The latest “Ra.One”, with its nearly 50 marketing tie-ups and a simultaneous release in an unbelievable number of theatres on Deepavali day is yet another assault on audience sensibilities. It is a shockingly bad film by a superstar whose only intent in making this disaster appears to have been his desperate need to beat his rivals at their own game. Why else would a man who comes across as suave and intelligent in his interviews make a film that he claims is for kids and fill it with sexually explicit innuendoes. What was he thinking of?
A new low
The problem with “Ra.One” is not that its script is tailored to challenge the intelligence of the audience. Commercial Hindi films have never been about pleasing the intellectual palate and we all accept that. But how low a film and its star are willing to stoop to provide cheap thrills. Just when you thought it can't get any worse than a gruesome “Ghajini” or a manipulative “3 idiots” or for that matter the recent Salman Khan blockbusters, each outdoing the other in the sheer idiocy quotient and each more forgetful than the other, Shah Rukh Khan decides to prove that it can indeed get a lot worse.
The animated avatar in the film first gropes the protesting leading lady and then follows this shameless act by groping the bewildered villain who wants to know what the hero is doing to him. He is also frisked by a seriously lecherous gay man in the airport. The animation tops his bizarre acts by cracking jokes about condoms to a mother in the presence of her pre-adolescent son and who later joins in the fun by cracking his own jokes about contraceptives. We are not talking cheesy here. The film abounds with these kinds of depraved and perverse scenes. The more harmless fun in the film is about targeting South Indians. According to Khan's twisted logic they eat noodles with curd and pronounce keys as kiss. What can you say to that?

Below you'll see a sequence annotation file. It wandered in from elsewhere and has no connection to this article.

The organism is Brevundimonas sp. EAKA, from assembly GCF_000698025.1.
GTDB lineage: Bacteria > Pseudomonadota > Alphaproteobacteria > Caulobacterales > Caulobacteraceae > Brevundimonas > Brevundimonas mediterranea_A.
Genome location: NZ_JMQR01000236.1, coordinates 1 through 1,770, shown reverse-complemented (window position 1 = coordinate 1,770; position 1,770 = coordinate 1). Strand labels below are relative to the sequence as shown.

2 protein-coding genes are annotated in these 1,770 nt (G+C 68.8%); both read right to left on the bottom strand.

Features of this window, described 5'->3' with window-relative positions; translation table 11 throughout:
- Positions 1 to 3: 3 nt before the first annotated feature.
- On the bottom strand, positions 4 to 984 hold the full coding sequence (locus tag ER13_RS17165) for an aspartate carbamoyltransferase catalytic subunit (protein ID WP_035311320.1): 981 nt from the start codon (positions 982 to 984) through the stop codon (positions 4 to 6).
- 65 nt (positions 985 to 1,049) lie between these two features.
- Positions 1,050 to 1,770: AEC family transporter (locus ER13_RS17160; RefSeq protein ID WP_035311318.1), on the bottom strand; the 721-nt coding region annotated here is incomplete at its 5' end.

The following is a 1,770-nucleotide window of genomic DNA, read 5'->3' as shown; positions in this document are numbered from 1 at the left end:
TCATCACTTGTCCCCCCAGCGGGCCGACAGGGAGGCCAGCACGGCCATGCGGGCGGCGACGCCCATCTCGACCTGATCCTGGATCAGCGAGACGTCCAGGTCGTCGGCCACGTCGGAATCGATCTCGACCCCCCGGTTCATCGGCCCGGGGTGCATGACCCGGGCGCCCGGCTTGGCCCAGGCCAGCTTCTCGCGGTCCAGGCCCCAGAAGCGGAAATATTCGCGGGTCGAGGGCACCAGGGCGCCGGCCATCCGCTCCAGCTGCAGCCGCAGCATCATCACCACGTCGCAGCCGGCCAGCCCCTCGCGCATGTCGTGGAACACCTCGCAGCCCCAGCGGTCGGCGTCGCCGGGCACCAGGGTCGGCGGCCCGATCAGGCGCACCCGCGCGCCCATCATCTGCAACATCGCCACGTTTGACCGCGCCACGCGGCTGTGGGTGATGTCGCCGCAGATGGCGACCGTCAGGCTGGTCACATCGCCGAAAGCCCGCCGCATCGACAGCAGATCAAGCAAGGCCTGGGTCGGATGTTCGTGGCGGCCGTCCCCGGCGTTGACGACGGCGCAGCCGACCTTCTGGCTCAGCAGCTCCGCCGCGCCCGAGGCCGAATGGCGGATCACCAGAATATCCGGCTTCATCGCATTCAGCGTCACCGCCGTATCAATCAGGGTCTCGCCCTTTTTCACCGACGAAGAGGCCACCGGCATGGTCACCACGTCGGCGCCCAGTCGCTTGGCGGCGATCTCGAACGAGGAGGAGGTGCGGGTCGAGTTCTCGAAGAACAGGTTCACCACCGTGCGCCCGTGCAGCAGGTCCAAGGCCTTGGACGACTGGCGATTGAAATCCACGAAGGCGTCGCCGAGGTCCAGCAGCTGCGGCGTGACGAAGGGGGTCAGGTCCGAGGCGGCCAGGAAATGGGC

It's one thing to chuckle along with a bunch of young bachelors cracking risqué jokes and doling out abuses by the dozen in a film meant only for adults. It's quite another to watch a middle-aged father engaging in crotch grabbing brand of bawdy moments in the presence of his son. The film has a token director who was in news recently for protesting against the sleaze in an adult comedy like “Delhi Belly”. Clearly, he was not present when his middle-aged star was trying to be ‘cool' in front of the camera and falling flat on his face.
But does any of this matter in the final analysis? For all we know, by the time the audience discovers they have been taken for a ride, “Ra.One” would have generated a healthy surplus and Khan may very well be counting it as a path-breaking success. Never mind the much publicised technical wizardry which is not a patch on the superhero films Hollywood doles out regularly. Never mind if ‘G.One' in “Ra.One” has no emotional core to boast of and there is nothing for the audience to connect with him. These may not be serious considerations in a sweepstake where all that matters is whether the first day collections of one Khan vehicle manages to surpass that of another Khan who came up with an equally stupid and incoherent film a few weeks earlier.
I only wish they would leave children out of it.
Vijay Nair is the author of the best selling The Boss is Not your Friend and the novel Master of Life Skills.